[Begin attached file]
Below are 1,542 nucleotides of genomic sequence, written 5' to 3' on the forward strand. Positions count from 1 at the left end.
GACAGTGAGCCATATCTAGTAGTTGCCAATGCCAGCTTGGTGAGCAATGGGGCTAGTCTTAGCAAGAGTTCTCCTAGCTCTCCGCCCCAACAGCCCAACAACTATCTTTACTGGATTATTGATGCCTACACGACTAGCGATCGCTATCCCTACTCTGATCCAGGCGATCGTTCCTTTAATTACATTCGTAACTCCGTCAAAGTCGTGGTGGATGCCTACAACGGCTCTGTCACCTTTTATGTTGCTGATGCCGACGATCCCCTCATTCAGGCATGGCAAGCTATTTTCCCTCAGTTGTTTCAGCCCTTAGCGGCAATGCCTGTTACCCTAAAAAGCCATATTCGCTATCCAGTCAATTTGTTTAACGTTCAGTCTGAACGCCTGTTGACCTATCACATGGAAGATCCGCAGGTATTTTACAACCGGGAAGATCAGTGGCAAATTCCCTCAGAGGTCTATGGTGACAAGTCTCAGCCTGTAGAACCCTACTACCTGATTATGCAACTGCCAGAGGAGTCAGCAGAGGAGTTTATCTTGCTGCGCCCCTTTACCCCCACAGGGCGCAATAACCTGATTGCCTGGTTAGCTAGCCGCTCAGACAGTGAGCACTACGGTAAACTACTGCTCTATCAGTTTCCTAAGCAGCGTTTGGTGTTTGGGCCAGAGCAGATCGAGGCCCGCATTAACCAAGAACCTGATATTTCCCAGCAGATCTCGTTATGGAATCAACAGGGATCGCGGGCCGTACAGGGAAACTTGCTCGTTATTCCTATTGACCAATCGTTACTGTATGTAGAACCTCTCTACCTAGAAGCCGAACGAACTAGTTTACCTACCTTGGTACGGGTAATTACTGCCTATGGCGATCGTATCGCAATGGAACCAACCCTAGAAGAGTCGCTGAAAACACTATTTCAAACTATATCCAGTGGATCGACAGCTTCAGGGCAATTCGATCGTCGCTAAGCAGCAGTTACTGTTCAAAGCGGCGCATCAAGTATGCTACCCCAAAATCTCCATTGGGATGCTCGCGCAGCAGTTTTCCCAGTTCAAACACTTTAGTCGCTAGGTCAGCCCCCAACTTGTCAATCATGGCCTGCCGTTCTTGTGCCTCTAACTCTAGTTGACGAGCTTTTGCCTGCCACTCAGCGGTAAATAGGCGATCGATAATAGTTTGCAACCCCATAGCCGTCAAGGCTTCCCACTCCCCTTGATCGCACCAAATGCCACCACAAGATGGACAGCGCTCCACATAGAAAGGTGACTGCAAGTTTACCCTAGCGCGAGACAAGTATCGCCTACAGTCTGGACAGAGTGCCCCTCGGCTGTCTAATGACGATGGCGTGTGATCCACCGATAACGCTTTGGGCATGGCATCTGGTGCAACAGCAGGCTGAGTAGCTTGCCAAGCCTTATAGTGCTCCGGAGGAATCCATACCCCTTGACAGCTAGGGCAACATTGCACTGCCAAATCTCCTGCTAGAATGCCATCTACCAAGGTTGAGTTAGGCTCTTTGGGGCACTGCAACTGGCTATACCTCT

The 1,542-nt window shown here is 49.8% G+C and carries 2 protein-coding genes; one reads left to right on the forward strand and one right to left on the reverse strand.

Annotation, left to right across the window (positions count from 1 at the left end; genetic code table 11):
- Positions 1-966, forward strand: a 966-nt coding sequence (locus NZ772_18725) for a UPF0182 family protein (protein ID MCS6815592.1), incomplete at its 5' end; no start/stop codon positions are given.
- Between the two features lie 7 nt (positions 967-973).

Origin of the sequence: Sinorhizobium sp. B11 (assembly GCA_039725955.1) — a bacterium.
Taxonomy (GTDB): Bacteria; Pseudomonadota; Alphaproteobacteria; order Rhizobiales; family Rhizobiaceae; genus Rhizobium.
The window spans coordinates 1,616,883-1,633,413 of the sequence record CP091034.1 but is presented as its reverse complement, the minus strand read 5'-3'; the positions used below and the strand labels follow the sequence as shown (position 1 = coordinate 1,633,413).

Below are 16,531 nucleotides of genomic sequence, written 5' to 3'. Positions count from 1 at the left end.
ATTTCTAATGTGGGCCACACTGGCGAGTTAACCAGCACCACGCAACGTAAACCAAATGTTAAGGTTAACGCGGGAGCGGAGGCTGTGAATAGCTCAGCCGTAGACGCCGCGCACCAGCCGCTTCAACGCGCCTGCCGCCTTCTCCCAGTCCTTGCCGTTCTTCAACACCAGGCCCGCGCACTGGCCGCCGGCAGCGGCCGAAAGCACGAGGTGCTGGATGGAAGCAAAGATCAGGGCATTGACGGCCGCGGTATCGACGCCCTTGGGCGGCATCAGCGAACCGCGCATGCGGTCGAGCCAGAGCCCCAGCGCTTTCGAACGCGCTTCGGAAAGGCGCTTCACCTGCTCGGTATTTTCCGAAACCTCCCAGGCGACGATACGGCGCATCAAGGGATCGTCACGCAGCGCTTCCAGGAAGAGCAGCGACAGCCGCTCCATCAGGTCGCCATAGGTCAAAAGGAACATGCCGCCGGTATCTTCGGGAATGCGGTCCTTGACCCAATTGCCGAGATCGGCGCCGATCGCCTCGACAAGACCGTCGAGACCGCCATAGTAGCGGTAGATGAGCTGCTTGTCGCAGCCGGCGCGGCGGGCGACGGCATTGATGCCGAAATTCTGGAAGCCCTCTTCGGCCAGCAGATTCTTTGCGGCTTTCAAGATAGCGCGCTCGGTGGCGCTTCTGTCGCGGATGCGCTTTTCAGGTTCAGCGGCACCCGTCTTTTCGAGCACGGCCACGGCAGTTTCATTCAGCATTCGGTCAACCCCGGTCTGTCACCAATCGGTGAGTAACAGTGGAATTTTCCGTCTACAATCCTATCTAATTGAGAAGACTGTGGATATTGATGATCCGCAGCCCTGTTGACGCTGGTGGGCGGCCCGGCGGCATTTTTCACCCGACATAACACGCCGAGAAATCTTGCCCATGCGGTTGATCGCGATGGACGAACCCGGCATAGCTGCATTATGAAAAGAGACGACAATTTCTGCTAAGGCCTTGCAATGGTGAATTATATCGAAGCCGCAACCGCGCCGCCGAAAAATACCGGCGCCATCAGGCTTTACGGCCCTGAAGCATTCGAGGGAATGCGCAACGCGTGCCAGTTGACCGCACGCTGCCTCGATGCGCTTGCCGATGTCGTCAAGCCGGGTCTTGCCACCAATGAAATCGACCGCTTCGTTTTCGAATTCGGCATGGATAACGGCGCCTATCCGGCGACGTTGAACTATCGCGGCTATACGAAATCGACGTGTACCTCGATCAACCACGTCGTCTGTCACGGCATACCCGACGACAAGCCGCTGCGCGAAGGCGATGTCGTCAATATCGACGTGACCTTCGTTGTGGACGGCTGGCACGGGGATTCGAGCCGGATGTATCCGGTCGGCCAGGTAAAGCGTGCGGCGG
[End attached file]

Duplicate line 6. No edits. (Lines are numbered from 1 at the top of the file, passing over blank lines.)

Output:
- Between the two features lie 7 nt (positions 967-973).